In 2007, there was a series of scandals involving piles of unclaimed bodies and pools of blood on autopsy-room floors. An independent report concluded the state Medical Examiner's Office needed an $11.5 million budget and a total of 17 medical examiners.

Despite that, today the office has just 10 medical examiners and its budget is smaller than it was in 2007 — $7.6 million.

Information from the Medical Examiner's Office shows from 2011 to 2013, the state went from having about 58 pending death certificates to 947; incomplete autopsy reports more than doubled from 458 to 1,121; and, as of April, 1,698 toxicology reports were considered backlogged after waiting at least three months.

The office made things worse last year when it tried to save $600,000 dollars annually by switching from a private contractor for toxicology services to the State Police Crime Laboratory, even as the Crime Lab was shuttering facilities in Jamaica Plain and Amherst after discoveries of a chemist stealing drugs and analyst Annie Dookhan tampering with evidence.

The Medical Examiner's Office discovered too late that the Crime Lab didn’t have room for the additional influx. It was forced to transfer its samples yet again to another expensive private facility. Toxicology report turnaround times went from 15 days in January 2012 to 134 days in January 2014.

Still, state Undersecretary of Forensic Science and Technology Curtis Wood says the medical Examiner’s Office is doing its best.

"Our responsibility is to make sure we get it right," Wood said. "And that's our primary focus. If there's a delay, there's a delay. We don't want the delay. With the resources we have today it's very challenging to do that. In government service, we live with knowing that we're not always going to be perfect. I think for the most part we do the best we can with what we've got.”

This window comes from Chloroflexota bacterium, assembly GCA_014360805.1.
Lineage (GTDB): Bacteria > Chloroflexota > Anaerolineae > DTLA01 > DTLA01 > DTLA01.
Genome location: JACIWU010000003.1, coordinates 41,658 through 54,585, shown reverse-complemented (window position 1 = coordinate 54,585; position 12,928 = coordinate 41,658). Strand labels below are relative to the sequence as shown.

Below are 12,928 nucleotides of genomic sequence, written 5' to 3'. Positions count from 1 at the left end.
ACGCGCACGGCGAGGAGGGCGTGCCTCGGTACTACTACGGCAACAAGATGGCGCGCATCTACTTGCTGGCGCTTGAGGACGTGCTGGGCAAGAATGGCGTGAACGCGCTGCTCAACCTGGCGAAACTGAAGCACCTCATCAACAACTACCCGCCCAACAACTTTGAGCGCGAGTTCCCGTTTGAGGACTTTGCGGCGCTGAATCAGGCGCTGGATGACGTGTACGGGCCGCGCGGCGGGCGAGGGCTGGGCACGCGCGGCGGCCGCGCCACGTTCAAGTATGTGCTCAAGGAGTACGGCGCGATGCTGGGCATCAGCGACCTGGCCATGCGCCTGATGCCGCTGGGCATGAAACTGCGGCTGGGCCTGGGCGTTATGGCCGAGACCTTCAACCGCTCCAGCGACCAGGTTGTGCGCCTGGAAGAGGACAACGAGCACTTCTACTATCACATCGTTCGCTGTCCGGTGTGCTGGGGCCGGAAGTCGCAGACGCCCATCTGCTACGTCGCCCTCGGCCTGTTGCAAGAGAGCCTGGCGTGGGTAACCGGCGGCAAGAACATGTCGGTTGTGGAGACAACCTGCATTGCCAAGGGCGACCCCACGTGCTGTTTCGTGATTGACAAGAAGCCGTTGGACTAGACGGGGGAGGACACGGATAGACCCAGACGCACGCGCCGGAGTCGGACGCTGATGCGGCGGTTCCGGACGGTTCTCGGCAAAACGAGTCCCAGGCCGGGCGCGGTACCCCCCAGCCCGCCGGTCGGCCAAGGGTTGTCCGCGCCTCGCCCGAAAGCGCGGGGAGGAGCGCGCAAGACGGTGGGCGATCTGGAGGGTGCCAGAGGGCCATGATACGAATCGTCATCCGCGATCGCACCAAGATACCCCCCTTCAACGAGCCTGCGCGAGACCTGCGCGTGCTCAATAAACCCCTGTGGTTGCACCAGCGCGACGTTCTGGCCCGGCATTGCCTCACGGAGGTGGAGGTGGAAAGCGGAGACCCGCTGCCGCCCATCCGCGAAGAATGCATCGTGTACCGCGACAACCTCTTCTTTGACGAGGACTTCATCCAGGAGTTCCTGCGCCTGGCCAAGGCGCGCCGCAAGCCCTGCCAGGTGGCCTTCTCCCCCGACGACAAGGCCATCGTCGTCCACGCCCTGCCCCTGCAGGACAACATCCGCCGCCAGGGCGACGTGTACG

The backlogs have kept the state Medical Examiner from achieving full accreditation from the National Association of Medical Examiners. Wood says the Office plans to eliminate the backlogs by sending old cases for testing at private facilities.

But the vice chair of the unpaid advisory commission that oversees the Medical Examiner's Office — Frederick Schoen — says he believes more staffing with close to 17 medical examiners will eliminate systemic backlogs.

“It’s hard to believe that just a few weeks of a slightly different approach will fix a chronic problem," Schoen said. "I don’t honestly know the details — it’s never been presented to us.”

The advisory committee has provided little oversight. It was unable to muster a quorum in 2013. Five of its 13 appointed seats are vacant.

Gov. Deval Patrick has requested a $2 million increase for the Medical Examiner's office in fiscal 2015.

“Though sufficient resources were not available during the recession to direct new funding to the Medical Examiner as called for in the 2008 report, spending cuts to the Office of the Medical Examiner were smaller than many for other state agencies,” Patrick’s office said in a statement. “With the economy rebounding, the Patrick administration has refocused on increasing resources for the Medical Examiner.”